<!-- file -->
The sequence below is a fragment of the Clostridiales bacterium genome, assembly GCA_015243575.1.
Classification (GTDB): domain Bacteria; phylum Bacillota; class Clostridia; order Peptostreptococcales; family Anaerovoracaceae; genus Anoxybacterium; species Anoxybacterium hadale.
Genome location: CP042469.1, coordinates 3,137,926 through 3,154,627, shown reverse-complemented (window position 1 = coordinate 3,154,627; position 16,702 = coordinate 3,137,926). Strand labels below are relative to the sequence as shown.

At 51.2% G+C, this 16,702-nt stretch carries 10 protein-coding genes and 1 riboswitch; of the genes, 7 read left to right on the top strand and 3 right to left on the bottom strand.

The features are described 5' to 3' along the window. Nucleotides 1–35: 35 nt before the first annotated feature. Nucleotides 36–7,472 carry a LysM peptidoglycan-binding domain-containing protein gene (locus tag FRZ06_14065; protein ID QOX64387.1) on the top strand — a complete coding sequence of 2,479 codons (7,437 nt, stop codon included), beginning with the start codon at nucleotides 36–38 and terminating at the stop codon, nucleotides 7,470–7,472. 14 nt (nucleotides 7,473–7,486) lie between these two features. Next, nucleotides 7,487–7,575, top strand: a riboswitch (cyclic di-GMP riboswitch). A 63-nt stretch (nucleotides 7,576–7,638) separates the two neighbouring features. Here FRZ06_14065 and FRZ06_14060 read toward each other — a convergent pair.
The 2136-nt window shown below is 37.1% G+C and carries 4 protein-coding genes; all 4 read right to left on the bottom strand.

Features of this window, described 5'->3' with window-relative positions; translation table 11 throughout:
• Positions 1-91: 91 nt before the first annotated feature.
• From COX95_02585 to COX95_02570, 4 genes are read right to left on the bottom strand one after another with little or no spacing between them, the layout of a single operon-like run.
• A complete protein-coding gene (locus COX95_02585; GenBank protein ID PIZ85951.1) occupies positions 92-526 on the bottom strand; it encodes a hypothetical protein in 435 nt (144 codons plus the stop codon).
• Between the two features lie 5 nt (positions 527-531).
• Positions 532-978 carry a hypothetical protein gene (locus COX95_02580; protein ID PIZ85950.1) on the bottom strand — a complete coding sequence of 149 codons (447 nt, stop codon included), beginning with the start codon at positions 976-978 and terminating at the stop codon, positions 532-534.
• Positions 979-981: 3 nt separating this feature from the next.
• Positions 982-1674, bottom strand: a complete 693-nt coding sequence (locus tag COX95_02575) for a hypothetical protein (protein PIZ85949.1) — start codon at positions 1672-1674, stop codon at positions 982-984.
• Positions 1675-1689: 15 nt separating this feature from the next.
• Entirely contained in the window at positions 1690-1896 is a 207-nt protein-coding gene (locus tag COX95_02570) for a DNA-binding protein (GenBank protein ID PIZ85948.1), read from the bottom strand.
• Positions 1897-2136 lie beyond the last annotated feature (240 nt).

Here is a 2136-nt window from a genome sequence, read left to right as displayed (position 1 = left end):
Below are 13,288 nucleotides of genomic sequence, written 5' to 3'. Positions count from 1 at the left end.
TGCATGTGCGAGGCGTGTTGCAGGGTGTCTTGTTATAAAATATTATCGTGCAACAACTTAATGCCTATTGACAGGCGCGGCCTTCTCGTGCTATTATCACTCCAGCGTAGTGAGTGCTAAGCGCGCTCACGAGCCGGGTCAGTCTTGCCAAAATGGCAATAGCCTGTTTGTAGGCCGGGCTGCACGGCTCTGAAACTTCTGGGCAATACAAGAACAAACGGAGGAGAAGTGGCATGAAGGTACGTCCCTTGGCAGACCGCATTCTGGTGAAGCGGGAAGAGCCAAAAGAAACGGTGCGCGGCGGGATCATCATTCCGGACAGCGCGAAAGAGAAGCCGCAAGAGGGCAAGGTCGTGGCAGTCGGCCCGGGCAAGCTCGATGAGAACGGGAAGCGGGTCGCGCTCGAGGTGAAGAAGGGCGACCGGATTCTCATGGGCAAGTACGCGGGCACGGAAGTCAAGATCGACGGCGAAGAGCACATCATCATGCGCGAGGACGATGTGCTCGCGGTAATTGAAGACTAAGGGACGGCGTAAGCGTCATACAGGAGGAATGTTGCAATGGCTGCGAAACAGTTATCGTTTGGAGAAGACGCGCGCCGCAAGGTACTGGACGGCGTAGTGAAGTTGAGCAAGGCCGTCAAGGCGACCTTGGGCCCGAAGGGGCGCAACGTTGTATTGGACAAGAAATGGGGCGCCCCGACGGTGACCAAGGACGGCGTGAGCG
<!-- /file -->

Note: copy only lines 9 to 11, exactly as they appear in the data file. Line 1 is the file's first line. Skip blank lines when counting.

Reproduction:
• From COX95_02585 to COX95_02570, 4 genes are read right to left on the bottom strand one after another with little or no spacing between them, the layout of a single operon-like run.
• A complete protein-coding gene (locus COX95_02585; GenBank protein ID PIZ85951.1) occupies positions 92-526 on the bottom strand; it encodes a hypothetical protein in 435 nt (144 codons plus the stop codon).
• Between the two features lie 5 nt (positions 527-531).